Impressive tech, hardcore geeks behind Syfy's giant battle robots
Geek alert: A new Syfy robot combat show, Robot Combat League, pits twelve futuristic Real Steel-style robots against each other in head-to-head fights.
These duels between giant robots not only feature enough action and explosions to make any pyromaniac happy, but also demonstrate impressive advancements in robotics technology.
The robots, masterminded by robotics and Hollywood creature effects guru Mark Setrakian, feature diverse attributes and appearances that make each tournament-style battle unique.
Takes two to make a giant robot work
These 8-feet-tall fighting machines may not immediately succeed at world domination, however, as it takes a team of two to operate each robot. One technician controls the lower half, and one “jockey” is in charge of the upper half.
Paulo Younse, a NASA robotics engineer who helped build the Mars Rover Curiosity, handled technician duties for one of the robots as a contestant on the show, with teammate and National Guard helicopter pilot Jeffrey Fellin serving as jockey.
“I never expected to see robots this capable and powerful,” said Younse, who had no prior experience battling robots.
“Actually battling these things was definitely an adrenaline rush compared to working in the lab,” he said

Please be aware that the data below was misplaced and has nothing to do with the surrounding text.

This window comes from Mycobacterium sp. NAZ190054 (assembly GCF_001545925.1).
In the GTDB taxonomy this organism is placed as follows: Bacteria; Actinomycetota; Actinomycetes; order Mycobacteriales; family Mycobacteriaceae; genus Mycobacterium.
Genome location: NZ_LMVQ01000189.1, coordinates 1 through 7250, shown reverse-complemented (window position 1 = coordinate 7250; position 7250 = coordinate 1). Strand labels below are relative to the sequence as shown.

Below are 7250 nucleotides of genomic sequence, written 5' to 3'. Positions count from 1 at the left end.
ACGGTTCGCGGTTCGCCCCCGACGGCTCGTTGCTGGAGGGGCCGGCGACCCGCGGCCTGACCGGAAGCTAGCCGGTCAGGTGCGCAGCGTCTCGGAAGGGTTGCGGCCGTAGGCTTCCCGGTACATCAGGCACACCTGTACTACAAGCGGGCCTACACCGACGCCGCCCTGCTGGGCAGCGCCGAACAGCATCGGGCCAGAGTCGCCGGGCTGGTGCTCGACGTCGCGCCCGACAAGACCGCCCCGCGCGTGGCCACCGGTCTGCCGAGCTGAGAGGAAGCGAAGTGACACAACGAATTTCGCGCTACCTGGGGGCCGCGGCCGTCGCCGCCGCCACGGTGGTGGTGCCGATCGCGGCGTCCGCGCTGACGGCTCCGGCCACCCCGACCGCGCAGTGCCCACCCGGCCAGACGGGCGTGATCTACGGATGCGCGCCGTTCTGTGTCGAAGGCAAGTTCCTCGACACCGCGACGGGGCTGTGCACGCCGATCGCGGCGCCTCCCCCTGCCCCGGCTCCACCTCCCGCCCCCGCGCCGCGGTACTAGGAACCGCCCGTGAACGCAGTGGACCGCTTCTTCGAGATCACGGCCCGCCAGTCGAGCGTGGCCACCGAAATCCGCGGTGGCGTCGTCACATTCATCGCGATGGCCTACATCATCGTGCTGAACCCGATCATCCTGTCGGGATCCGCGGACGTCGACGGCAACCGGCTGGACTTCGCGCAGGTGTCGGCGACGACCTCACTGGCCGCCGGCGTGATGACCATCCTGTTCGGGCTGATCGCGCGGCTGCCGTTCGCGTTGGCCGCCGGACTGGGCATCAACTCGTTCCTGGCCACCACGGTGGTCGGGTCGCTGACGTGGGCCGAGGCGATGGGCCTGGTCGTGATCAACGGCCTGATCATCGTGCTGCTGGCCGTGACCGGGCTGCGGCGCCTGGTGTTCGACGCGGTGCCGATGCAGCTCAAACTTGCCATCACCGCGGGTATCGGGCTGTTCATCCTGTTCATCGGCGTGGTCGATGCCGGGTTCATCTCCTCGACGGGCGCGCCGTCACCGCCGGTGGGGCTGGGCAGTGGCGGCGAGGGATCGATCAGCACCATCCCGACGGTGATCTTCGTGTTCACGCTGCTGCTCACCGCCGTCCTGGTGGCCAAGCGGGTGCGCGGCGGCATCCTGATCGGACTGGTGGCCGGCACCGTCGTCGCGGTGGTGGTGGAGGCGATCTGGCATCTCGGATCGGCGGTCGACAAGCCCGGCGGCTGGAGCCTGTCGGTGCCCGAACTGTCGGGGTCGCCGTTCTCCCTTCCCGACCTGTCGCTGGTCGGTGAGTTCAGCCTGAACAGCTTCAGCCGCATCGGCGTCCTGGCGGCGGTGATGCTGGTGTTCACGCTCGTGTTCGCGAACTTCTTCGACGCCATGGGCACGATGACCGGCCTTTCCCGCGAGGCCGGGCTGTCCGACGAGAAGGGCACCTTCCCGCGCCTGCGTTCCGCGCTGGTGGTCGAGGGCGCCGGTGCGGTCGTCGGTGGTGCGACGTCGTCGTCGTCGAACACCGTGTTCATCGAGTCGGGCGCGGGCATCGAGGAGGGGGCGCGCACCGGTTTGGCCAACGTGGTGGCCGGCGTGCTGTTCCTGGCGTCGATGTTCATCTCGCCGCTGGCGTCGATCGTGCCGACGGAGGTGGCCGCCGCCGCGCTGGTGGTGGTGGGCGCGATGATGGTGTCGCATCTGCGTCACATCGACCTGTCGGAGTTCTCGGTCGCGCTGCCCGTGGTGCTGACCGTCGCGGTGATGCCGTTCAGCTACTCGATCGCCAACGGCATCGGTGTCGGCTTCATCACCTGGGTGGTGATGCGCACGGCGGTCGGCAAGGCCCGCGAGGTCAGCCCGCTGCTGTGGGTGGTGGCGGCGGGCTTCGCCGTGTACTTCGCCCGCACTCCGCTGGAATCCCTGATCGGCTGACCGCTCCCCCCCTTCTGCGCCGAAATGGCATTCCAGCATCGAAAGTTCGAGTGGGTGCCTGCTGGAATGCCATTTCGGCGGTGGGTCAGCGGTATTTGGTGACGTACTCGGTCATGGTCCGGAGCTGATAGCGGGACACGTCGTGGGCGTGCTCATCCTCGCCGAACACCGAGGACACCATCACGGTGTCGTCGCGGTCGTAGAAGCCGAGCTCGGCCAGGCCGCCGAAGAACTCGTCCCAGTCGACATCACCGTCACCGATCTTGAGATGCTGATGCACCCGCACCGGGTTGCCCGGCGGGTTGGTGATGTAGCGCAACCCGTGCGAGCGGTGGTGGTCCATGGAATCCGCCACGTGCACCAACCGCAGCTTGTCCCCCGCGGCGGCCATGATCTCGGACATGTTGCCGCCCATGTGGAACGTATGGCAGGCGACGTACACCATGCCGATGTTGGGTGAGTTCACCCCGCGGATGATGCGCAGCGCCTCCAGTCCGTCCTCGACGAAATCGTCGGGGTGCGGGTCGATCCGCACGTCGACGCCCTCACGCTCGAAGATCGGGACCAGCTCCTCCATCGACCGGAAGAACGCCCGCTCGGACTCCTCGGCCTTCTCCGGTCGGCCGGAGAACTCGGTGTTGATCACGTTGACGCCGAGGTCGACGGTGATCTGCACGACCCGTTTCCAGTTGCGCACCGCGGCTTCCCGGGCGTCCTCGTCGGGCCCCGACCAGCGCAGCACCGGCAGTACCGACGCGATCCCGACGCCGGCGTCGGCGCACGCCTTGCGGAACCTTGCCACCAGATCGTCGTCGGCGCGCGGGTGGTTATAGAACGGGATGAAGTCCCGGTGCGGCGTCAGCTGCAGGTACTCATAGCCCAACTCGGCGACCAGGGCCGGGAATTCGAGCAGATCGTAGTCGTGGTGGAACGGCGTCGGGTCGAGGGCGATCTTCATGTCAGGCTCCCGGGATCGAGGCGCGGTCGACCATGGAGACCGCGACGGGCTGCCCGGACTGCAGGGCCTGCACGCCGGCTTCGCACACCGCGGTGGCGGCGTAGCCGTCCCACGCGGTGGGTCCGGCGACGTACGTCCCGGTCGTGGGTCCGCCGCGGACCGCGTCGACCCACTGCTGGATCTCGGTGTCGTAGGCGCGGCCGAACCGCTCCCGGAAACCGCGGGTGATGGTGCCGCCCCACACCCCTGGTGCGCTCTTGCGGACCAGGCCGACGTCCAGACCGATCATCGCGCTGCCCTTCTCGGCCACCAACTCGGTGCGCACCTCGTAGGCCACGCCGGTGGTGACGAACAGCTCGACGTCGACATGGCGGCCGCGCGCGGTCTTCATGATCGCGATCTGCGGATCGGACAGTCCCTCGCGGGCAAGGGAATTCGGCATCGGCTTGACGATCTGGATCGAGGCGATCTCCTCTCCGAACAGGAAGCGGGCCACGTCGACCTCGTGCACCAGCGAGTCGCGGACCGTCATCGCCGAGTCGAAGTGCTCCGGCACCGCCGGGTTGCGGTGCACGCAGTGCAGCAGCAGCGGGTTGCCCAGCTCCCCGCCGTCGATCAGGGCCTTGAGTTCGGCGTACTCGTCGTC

Their robot, Commander, is a heavily armored, green monstrosity that bears little resemblance to the space exploration robots Younse is familiar with.
New tech drives the robots
One example of the new tech put to use in the show is the intriguing method developed by Setrakian for controlling the robots.
Though the robot technicians use a more traditional joystick system to operate the robots’ lower halves, jockeys wear a harness contraption on their shoulders and arms that directly transmits their punches and jabs to their mechanical fighter.
This essentially turns the gigantic machines into powerful, fighting puppets that precisely emulate their controllers’ commands.
The harness system actually seems to give athletes with little knowledge of robotics just as much clout in the competition as seasoned robotics engineers, though it remains to be seen if contestants like professional Mixed Martial Arts fighter Ander Montanez or former Olympic hurdler Bayano Kamani will see success.
The top half, lower half method for controlling the robots also adds an extra layer of teamwork to the strategy, something Younse said took some getting used to.
“That was one of the new things that was very different than what we do at NASA, where we just program in commands and the robot executes them,” he said.
Experience not a guarantee of success
Despite his engineering background, Younse said robotics experience had little to do with success in the competition because so much of the technology used in Setrakian’s robots has never been applied to the field before.
“No matter what your background, be it as a robotics engineer, hobbyist, or if you’ve never studied robotics at all, we were all on the same page learning to operate these robots,” Younse said. “The technology is so new, there’s no steering wheel or keyboard required.
Robot Combat League does come with a fair amount of reality TV drama (think overly dramatic music and editing), but at least the contestants don’t all live together in a Southern California mansion.
And when it really comes down to it, the fascinating technology and robotics on display, accompanied by exciting combat, steal the show.
Check out Robot Combat League online, and see if you agree. Robot Combat League’s official premier is Feb. 26 at 10 ET/9CT, but the first episode is already up and streaming at Syfy.com.